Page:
Laura Jayes: Okay. Let’s go through some of the detail. We’ll start with the concessional loans. What makes you think that these farmers who are already mortgaged to the hilt in many cases will be able to pay back these loans after two years?

Michael McCormack: Well we’re hoping it's going to rain. We're hoping that it's going to, of course, the good times will eventually come. We all know that Australia has rains followed by droughts followed by rains. That's the cycle of Australia. That's the cycle of agriculture. Agriculture has a very, very promising story to tell. We've got, of course, the world's best food and fibre. The good times will eventually return and when they do, the farmers will be able to, of course, should they avail themselves of these loans and should agribusinesses, ag-related small businesses, should they feel the need to take out a loan, of course they will recover too.

We know that our farmers are a resilient bunch. We know that those ag-related businesses are also very, very resilient. So we're offering it to them. They, of course, don't have to make that available to themselves but should they, having had the proper discussion with their financial experts, with their counsellors, with their banks and accountants, should they see the need that they can think that they can then of course pay it back, then that option is there for them.

Laura Jayes: What's the bond rate? What's this really costing the Government? The headline’s a billion dollars today.

Michael McCormack: Well the interest rate will be 3.11 per cent after the tax free- after the interest free two years. But you know, the fact is it's- that's what farmers have asked us to provide. That's what- when we’ve gone out to these drought-stricken communities and talked to ag-related- talked to seed merchants, talked to those sorts of small businesses, fertilizers, spray businesses, agronomists, that's what they've told us that they want. You know, a fellow went on a- one of the talkback shows and said: if only we could get some concessional loans for 12 months.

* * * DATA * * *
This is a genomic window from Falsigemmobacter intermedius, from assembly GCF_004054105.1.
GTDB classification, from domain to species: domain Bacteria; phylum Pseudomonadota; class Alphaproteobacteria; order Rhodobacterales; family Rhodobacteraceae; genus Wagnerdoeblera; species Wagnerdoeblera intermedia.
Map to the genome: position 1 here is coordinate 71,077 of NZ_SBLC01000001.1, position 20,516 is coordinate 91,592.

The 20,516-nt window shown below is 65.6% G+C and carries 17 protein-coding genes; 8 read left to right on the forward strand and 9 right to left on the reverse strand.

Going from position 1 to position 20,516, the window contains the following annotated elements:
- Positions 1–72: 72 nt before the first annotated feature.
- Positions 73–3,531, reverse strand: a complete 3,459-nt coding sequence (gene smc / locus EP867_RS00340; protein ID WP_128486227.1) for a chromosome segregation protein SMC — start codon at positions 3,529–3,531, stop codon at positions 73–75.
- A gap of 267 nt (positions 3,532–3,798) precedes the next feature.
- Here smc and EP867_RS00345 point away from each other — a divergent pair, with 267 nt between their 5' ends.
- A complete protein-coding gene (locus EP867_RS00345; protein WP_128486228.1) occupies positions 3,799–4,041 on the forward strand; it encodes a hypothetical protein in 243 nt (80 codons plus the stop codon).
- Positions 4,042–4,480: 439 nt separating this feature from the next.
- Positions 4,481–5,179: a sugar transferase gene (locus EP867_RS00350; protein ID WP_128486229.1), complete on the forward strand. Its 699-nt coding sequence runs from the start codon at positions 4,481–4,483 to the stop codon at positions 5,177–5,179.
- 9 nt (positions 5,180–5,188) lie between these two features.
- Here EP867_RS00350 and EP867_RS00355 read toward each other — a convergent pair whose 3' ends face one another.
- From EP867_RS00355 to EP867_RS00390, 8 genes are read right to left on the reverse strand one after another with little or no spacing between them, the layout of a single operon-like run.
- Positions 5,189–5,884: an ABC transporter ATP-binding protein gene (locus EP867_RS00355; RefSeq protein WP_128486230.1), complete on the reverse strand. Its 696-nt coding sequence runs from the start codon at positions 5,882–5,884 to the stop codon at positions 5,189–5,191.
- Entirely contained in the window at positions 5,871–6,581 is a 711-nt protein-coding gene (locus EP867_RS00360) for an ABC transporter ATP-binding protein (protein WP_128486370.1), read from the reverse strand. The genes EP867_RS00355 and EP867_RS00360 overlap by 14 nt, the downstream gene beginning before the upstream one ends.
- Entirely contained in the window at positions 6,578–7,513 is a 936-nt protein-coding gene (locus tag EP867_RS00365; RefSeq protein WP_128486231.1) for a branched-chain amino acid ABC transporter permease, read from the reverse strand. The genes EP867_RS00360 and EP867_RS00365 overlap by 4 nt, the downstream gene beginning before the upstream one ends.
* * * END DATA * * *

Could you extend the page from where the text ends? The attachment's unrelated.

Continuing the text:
Well you know what? We're doing an interest free for two years. So we're doing it for that two-year period. Hopefully, you know, in that two years the rains will come, the fodder will return, the crops will be able to be grown. We'll be able to, of course, over a period of time restock much of the breeding cattle and sheep et cetera that we've had to send off to processing. That's also going to of course be an issue. At the moment, the tipping rate is now about 55 per cent heifers and cows, taking cattle of course to the processing. Normally, it's about 40 to 45 per cent. So that’s a concern, and of course we know that it takes years to recover breeding stock.

Laura Jayes: So what's the real cost to the Government then?

Michael McCormack: Well the cost is immaterial. We need to do this. Scott Morrison knows that we need to do this …

Laura Jayes: [Interrupts] Not really. Not when you’re pursing a surplus like you are.

Michael McCormack: Well we’re- and we’re going to produce the surplus. The first surplus for 12 years. But this is a necessary cost of doing government. This a necessary cost of being a right and responsible government that is actually reaching out to our drought-stricken communities not just our farmers.

Laura Jayes: [Talks over] But what is the cost of these concessional loans then?

Michael McCormack: Well that depends on how many of course concessional loans are taken, Laura. Of course if the take up rate …

Laura Jayes: [Interrupts] Have you done modelling on who might- how many farmers might take this up?

Michael McCormack: Well of course- of course we have and that modelling of course is based on making sure that those loans are available and as a responsible government, which knows how to manage the books, we're in a position where we're able to provide these incentives. Whether it's roads funding, whether it's maintenance funding for much-needed roads, councils, the concessional loans, we're able to do that because we've got a budget which is in a good position. Far better position than what we were left. Imagine this drought if Labor were in government? I mean they didn't want to support the Future Drought Fund at any rate.

Laura Jayes: Okay. Let's look at the other parts of this package. The Nationals, just two weeks ago, wanted $10 million to be given to each shire affected by the drought. What you've got today is $1 million for an extra six shires.